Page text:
- Will the remains over there be cared for in the future as they have the last 3 years (length of time since Bernie died and option to repatriate.)
- He comments on the fact several families in Holland have provided information, laid flowers, and taken an interest in the graves – but questions if that will end.
- He states if the graves will be forgotten and go into ruin basically, he would prefer to have his son home. However, he says he thinks if the boys could talk, they would prefer to be where they fell.
As I read the letters in this IDPF, I can feel Bernie’s father’s pain, doubt, and sincere desire that his son never be forgotten.
Click on the images to enlarge.
In the end, the explanation from the government seemed to be enough to satisfy Mr. Tom’s questions. He chose to leave him in the land he helped liberate and fell. Bernie Tom rests at Margraten, where his grave was adopted. Not only did Johan adopt his grave, but also that of paratrooper Charles (Dave) Horn.
I, along with many others in Europe and America, honor Bernie’s memory, tell his story, and ensure he is never forgotten.
Would you like to know more about the job of Graves Registration who cared for our fallen and missing? Read FM 10-63 Graves Registration 1945.
© 2017 World War II Research and Writing Center
Arthur D Mouton says
My wife and I just visited the graves of my two uncles who were killed in WW2 in Europe. One is buried in Netherlands American Cemetery in Margraten and the other in Henri Chapelle, Belgium. At both places we met both people with the administration of the cemetery and, at each cemetery, the local family that had adopted my uncle’s grave. Without a doubt as to the question of repatriating the remains, where they are buried is truly “In Honored Glory”, forever with their compatriots and with the Dutch and Belgians contributing to the remembrance of these soldiers. As a side note be sure to read the book “The Margraten Boys: How a European Village Kept America’s Liberators Alive” by P. Schrijvers (available on Amazon.com). It was a memorable and emotional experience.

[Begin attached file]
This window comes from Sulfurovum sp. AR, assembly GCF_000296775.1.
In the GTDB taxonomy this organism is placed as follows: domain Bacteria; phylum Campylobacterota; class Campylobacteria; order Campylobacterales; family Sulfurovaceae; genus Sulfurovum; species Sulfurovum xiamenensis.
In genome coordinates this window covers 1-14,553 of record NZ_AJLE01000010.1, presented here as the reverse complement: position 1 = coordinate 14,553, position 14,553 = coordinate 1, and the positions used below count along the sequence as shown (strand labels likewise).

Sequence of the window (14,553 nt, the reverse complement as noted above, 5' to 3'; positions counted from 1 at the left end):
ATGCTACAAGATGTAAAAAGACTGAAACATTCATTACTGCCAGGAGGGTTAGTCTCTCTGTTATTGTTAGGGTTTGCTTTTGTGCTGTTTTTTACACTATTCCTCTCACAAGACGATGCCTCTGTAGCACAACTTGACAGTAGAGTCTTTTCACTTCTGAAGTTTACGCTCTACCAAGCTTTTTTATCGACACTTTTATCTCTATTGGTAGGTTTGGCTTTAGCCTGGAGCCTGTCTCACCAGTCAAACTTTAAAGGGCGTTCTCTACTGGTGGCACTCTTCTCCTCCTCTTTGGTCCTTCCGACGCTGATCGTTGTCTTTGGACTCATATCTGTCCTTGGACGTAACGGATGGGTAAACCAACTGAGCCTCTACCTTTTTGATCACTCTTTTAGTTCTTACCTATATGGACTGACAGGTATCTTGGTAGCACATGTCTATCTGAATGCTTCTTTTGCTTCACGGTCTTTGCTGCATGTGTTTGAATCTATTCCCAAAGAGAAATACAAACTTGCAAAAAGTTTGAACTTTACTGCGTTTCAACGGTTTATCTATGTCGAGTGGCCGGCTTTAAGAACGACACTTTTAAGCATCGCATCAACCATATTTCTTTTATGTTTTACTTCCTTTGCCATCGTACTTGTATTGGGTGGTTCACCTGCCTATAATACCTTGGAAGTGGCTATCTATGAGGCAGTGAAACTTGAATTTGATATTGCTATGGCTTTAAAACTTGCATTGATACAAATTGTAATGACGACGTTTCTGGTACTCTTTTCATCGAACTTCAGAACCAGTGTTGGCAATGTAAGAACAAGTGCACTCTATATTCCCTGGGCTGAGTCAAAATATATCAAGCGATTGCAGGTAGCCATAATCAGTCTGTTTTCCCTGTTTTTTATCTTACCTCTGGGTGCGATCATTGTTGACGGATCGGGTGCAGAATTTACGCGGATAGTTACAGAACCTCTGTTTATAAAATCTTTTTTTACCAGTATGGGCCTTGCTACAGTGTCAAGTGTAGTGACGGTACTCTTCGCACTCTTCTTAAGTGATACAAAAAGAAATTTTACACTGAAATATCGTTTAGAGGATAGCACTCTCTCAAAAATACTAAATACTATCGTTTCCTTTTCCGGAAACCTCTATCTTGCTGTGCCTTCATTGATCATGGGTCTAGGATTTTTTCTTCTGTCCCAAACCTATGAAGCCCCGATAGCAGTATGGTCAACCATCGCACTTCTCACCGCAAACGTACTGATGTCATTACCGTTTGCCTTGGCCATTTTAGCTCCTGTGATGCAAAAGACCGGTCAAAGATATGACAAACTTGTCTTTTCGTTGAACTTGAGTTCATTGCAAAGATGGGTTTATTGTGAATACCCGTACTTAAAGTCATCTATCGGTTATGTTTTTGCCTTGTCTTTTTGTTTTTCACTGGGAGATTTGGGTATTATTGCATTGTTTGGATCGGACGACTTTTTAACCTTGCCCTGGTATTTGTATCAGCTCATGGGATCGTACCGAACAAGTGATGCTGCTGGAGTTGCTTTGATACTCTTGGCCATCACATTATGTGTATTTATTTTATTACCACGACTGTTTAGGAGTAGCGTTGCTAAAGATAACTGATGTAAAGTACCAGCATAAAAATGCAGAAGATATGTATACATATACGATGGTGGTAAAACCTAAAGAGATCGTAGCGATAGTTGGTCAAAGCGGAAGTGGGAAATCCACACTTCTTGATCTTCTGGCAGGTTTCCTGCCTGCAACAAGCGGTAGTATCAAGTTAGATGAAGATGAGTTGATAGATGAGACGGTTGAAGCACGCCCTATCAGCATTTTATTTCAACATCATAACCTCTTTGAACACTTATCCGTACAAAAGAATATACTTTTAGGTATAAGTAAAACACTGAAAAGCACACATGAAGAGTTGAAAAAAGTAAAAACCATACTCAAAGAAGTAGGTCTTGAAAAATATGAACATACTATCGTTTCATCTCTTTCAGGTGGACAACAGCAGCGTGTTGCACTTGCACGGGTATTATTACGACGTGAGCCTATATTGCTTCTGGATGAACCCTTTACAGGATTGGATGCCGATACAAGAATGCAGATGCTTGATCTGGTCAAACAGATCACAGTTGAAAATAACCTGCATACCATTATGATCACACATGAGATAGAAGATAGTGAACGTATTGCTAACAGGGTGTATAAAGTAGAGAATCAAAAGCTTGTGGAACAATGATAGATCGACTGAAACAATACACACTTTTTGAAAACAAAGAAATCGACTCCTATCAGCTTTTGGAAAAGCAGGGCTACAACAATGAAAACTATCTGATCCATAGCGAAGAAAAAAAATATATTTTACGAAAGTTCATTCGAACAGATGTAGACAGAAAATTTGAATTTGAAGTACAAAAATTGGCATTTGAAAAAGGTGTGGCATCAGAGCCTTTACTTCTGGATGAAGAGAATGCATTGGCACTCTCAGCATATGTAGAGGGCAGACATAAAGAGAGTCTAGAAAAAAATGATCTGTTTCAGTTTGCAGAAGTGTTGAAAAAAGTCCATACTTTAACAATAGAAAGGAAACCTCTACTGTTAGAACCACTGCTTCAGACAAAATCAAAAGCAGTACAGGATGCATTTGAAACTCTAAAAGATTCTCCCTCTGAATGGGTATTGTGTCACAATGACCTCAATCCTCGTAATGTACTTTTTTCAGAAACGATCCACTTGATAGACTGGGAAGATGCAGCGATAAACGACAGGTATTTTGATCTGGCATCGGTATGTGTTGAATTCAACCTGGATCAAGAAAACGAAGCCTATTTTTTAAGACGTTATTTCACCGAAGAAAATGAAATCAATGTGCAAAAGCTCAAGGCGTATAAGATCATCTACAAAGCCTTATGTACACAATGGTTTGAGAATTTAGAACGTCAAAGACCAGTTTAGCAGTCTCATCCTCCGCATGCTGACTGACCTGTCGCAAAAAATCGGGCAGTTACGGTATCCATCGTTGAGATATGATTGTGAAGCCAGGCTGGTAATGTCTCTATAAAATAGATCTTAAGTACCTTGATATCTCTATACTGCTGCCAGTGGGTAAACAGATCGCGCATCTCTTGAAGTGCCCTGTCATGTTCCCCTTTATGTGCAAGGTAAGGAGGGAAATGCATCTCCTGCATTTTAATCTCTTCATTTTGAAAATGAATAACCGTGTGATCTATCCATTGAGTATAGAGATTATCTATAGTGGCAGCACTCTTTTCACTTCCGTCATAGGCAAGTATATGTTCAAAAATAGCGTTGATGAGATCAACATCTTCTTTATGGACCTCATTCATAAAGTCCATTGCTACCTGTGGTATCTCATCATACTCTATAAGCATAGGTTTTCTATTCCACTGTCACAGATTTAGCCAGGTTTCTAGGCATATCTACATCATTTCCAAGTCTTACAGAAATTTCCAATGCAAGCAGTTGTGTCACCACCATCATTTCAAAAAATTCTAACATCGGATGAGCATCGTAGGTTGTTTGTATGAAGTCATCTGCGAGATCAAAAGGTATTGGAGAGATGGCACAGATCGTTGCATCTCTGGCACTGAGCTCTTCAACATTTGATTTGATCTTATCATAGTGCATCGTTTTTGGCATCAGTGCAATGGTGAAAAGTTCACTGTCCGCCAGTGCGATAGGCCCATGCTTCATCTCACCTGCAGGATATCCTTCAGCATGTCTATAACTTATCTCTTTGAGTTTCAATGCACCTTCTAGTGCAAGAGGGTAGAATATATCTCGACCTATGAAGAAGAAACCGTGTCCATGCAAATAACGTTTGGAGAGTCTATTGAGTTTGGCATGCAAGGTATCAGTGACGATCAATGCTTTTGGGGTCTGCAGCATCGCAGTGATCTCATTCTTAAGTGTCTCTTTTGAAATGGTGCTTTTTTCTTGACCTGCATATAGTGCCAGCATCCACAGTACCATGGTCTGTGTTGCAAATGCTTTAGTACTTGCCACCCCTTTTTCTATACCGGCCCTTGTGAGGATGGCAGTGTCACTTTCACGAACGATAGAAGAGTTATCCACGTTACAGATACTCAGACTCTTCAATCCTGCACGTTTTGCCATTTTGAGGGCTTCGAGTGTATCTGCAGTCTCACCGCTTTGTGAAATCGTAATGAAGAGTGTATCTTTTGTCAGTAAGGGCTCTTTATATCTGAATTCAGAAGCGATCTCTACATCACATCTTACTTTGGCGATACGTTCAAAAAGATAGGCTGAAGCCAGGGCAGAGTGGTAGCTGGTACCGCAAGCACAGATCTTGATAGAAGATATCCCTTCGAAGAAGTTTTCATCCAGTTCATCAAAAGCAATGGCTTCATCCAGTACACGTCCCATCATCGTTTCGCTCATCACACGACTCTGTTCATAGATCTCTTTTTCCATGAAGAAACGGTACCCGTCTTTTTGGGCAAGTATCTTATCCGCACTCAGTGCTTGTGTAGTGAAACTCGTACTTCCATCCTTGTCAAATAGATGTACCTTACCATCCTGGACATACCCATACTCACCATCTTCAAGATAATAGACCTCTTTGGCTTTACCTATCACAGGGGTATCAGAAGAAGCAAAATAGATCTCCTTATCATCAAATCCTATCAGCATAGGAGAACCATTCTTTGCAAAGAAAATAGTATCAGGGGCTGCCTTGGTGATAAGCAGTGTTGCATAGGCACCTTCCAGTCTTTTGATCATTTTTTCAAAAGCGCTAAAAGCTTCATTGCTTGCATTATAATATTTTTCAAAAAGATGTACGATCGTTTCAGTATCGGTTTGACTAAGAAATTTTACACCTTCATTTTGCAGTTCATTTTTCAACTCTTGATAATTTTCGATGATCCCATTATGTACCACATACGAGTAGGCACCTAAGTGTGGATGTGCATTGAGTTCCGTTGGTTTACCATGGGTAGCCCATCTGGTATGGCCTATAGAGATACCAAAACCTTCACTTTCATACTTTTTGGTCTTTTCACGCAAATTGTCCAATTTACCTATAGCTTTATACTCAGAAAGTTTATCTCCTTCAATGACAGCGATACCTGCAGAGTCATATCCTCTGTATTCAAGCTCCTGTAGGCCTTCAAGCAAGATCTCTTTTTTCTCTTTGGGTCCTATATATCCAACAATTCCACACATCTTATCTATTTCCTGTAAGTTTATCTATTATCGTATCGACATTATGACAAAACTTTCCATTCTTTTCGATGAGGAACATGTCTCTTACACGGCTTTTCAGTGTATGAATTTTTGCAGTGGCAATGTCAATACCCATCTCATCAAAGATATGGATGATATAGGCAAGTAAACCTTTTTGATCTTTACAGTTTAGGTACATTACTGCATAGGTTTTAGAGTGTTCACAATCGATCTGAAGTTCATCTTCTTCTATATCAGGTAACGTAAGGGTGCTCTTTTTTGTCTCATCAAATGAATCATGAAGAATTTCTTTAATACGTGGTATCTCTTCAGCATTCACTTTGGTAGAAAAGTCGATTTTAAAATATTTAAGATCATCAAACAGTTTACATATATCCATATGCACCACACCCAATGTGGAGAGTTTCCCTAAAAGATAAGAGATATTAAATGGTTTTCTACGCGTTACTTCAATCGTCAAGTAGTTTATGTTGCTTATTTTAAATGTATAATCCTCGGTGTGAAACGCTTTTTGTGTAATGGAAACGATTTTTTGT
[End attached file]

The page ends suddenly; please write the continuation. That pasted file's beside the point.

Jennifer Holik says
Thank you for your comment. I have read Margraten Boys.
The point of the article was not for those living today to justify why the cemeteries here are the best place. The target was to get people to understand what the people who had to make the decisions went through. View it through the historical lens. To stand in THEIR shoes for a moment and consider how things were. To understand the questions they asked. Most of us who have visited the cemetery in the last 10 years were not the individuals who had to make those decisions for those buried in these cemeteries. It’s one thing for us to visit these cemeteries and say, ‘ok they are where they should be.’ The people who made these decisions never saw what we see today. Had they visited after the war, they would not have been the lush green, tree lined, places we see today. The permanent graves were not erected until those who were to be permanently interred were, after 1947. The family members also were told the bare minimum and ONLY when they pushed an issue, like Fred Tom, did they get answers. I had family members die in both World Wars. Three were repatriated and their families would disagree that there is no place of higher honor than the cemeteries in Chicago where they can be close to their loved ones who died. One cousin still sleeps in Luxembourg because he told his step-mother that he wanted to be buried where he fell. I visited his grave and flew his final burial flag at the cemetery, walked in the steps of his service and where he was KIA. It is not up to me to decide if the places the family members chose are “the best place”. It is up to me to honor their memories and help heal the past through education of what those who lived it went through.